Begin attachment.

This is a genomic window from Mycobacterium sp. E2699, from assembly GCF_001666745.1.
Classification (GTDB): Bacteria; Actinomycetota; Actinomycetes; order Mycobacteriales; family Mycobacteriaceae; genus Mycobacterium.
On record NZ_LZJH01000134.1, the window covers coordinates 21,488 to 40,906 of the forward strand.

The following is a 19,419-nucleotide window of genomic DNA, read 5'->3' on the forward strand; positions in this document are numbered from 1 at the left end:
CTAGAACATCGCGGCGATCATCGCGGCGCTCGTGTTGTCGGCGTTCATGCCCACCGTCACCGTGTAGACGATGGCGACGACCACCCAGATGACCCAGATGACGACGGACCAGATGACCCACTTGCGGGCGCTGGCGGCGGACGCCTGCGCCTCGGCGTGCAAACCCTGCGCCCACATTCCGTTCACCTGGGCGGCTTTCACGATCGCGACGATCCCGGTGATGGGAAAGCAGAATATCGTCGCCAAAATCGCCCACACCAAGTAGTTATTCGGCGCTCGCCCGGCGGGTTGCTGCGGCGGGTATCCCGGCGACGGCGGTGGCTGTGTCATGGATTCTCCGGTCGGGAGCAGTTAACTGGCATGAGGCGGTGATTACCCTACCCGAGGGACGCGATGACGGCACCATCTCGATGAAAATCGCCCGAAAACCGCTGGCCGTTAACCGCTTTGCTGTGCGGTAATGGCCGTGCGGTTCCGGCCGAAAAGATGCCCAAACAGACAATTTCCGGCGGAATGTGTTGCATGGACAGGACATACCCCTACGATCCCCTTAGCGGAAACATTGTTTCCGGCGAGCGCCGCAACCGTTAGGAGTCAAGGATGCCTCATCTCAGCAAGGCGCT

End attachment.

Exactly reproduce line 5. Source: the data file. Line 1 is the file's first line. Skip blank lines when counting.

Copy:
CTAGAACATCGCGGCGATCATCGCGGCGCTCGTGTTGTCGGCGTTCATGCCCACCGTCACCGTGTAGACGATGGCGACGACCACCCAGATGACCCAGATGACGACGGACCAGATGACCCACTTGCGGGCGCTGGCGGCGGACGCCTGCGCCTCGGCGTGCAAACCCTGCGCCCACATTCCGTTCACCTGGGCGGCTTTCACGATCGCGACGATCCCGGTGATGGGAAAGCAGAATATCGTCGCCAAAATCGCCCACACCAAGTAGTTATTCGGCGCTCGCCCGGCGGGTTGCTGCGGCGGGTATCCCGGCGACGGCGGTGGCTGTGTCATGGATTCTCCGGTCGGGAGCAGTTAACTGGCATGAGGCGGTGATTACCCTACCCGAGGGACGCGATGACGGCACCATCTCGATGAAAATCGCCCGAAAACCGCTGGCCGTTAACCGCTTTGCTGTGCGGTAATGGCCGTGCGGTTCCGGCCGAAAAGATGCCCAAACAGACAATTTCCGGCGGAATGTGTTGCATGGACAGGACATACCCCTACGATCCCCTTAGCGGAAACATTGTTTCCGGCGAGCGCCGCAACCGTTAGGAGTCAAGGATGCCTCATCTCAGCAAGGCGCT